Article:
It’s hard to believe that Al Pacino just turned 70 years old. For nearly 40 years, we’ve watched him on screen, hearing his youthful, innocence-charged voice turn into an authoritative and throaty rasp which could come from the Devil himself (and, in one of his films, actually did). His filmography traces a path through American cinema and, in some ways, through our own cinematic lives.
10. Donnie Brasco
The irony may not have occurred to him, but Pacino’s portrayal of Benjamin “Lefty” Ruggiero, a low-level mobster who takes the titular character as his protégé, seems akin to what Fredo Corleone would have been if he’d grown old in the mob. However, the resemblance doesn’t overshadow his performance.
Pacino’s role as real-life honest cop Frank Serpico was named as the 40th “greatest” film hero on the American Film Institute’s 100 Years…100 Heroes and Villains list. Given some of the villain roles he’s played in his career, I suppose this is as good a penance as any.
Heralded as the first time Pacino and fellow luminary Robert DeNiro ever shared scenes in the same movie together, this proved to be an action movie classic and a hit for director Michael Mann.
7. …And Justice For All
Subject to many misquotes over the years, the line this movie is best known for is actually “You’re out of order! You’re out of order! The whole trial is out of order! They’re out of order!” But, that describes the court system, not the movie.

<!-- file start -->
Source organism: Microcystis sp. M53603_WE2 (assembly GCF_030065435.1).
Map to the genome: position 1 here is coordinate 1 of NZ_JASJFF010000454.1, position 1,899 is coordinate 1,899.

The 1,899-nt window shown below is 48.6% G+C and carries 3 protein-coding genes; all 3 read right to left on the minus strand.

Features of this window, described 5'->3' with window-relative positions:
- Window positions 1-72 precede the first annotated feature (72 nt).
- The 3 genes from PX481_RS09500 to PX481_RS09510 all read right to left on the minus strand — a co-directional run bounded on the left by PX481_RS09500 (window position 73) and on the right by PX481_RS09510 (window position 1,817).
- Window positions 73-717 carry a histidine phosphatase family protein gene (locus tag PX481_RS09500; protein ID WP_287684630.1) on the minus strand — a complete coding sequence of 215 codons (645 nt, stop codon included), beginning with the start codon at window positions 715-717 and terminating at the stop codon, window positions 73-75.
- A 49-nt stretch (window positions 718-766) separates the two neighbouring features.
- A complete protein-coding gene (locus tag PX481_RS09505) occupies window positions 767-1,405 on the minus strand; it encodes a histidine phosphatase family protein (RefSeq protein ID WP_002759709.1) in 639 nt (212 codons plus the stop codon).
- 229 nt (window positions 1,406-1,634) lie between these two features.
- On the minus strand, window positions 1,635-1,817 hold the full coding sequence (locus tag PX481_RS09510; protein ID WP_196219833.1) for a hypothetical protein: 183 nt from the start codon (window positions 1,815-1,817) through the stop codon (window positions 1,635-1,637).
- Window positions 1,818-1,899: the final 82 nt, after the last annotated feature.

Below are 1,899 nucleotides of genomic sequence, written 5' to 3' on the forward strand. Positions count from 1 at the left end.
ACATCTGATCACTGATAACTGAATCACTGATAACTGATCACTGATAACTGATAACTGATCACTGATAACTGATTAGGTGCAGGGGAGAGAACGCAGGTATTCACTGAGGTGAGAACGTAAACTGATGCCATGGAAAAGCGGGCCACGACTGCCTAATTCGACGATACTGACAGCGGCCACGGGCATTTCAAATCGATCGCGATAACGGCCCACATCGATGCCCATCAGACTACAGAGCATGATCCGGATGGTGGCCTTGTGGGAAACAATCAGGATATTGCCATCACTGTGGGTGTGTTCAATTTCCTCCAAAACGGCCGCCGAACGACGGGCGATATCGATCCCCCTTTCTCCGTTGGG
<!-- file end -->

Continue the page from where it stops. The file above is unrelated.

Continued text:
6. The Insider
Reunited with director Michael Mann, Pacino again tackles a real-life figure, this time 60 Minutes producer Lowell Bergman, who faces challenges to his sense of ethics in his attempt to expose the tobacco industry.
5. Scent of a Woman
For all of the classic films that Pacino has been, it’s inconceivable that it took him 20 years to win his first Academy Award. He seems to have earned it here; after all, he manages to make even Chris O’Donnell look good.
The film that made sure that, even if we weren’t native New Yorkers, we knew what Attica was, Pacino plays a bank robber trying to steal enough money to pay for his wife’s surgery. The fact that his wife is a preoperative transsexual doesn’t matter to him, so it doesn’t matter to us either.
A scrawny Italian man would seem to be an unlikely candidate to be an icon to rappers everywhere. Nonetheless, with his depiction of cocaine kingpin Tony Montana, Pacino created an iconic character whose little friend we’re always happy to say hello to.
Continuing the story of the ascendant mob boss Michael Corleone and his ill-fated attempts to go legitimate, Pacino invites the audience to stare into the heart of darkness and simultaneously sympathize and sharply recoil.
Marlon Brando’s Don Vito Corleone may have been the title character, but this is Michael Corleone’s tale through and through. Watching Pacino fight the fate of his family only to ultimately succumb to it is alternately wrenching and chilling. Screen villainy never looked so dapper and deceptively innocent.
Even into his seventh decade, Al Pacino continues to produce work that shows he’s more than willing to battle his cohort Robert DeNiro for best actor of his generation. If we’re all lucky, the battle will continue into the far future.